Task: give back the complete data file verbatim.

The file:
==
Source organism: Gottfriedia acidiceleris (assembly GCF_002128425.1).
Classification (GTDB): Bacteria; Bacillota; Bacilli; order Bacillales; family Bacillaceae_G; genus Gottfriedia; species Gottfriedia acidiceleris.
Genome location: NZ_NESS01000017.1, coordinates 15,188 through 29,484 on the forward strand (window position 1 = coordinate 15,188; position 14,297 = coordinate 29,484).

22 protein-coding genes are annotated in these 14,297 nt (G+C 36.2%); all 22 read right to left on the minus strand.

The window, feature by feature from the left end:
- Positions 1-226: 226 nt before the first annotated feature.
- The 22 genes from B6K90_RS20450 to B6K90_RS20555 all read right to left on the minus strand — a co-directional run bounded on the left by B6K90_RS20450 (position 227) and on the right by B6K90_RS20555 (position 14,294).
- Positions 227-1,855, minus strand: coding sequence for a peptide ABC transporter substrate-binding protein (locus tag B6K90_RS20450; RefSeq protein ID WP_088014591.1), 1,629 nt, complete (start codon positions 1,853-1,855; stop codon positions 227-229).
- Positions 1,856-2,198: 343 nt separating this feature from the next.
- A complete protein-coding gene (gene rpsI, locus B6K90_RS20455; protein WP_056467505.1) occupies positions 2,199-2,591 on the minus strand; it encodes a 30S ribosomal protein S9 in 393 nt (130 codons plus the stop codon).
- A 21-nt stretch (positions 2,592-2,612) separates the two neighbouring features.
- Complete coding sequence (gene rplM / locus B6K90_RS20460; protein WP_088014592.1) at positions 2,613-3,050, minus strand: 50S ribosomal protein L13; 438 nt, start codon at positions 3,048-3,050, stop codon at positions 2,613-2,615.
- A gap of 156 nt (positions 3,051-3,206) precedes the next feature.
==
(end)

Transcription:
Source organism: Gottfriedia acidiceleris (assembly GCF_002128425.1).
Classification (GTDB): Bacteria; Bacillota; Bacilli; order Bacillales; family Bacillaceae_G; genus Gottfriedia; species Gottfriedia acidiceleris.
Genome location: NZ_NESS01000017.1, coordinates 15,188 through 29,484 on the forward strand (window position 1 = coordinate 15,188; position 14,297 = coordinate 29,484).

22 protein-coding genes are annotated in these 14,297 nt (G+C 36.2%); all 22 read right to left on the minus strand.

The window, feature by feature from the left end:
- Positions 1-226: 226 nt before the first annotated feature.
- The 22 genes from B6K90_RS20450 to B6K90_RS20555 all read right to left on the minus strand — a co-directional run bounded on the left by B6K90_RS20450 (position 227) and on the right by B6K90_RS20555 (position 14,294).
- Positions 227-1,855, minus strand: coding sequence for a peptide ABC transporter substrate-binding protein (locus tag B6K90_RS20450; RefSeq protein ID WP_088014591.1), 1,629 nt, complete (start codon positions 1,853-1,855; stop codon positions 227-229).
- Positions 1,856-2,198: 343 nt separating this feature from the next.
- A complete protein-coding gene (gene rpsI, locus B6K90_RS20455; protein WP_056467505.1) occupies positions 2,199-2,591 on the minus strand; it encodes a 30S ribosomal protein S9 in 393 nt (130 codons plus the stop codon).
- A 21-nt stretch (positions 2,592-2,612) separates the two neighbouring features.
- Complete coding sequence (gene rplM / locus B6K90_RS20460; protein WP_088014592.1) at positions 2,613-3,050, minus strand: 50S ribosomal protein L13; 438 nt, start codon at positions 3,048-3,050, stop codon at positions 2,613-2,615.
- A gap of 156 nt (positions 3,051-3,206) precedes the next feature.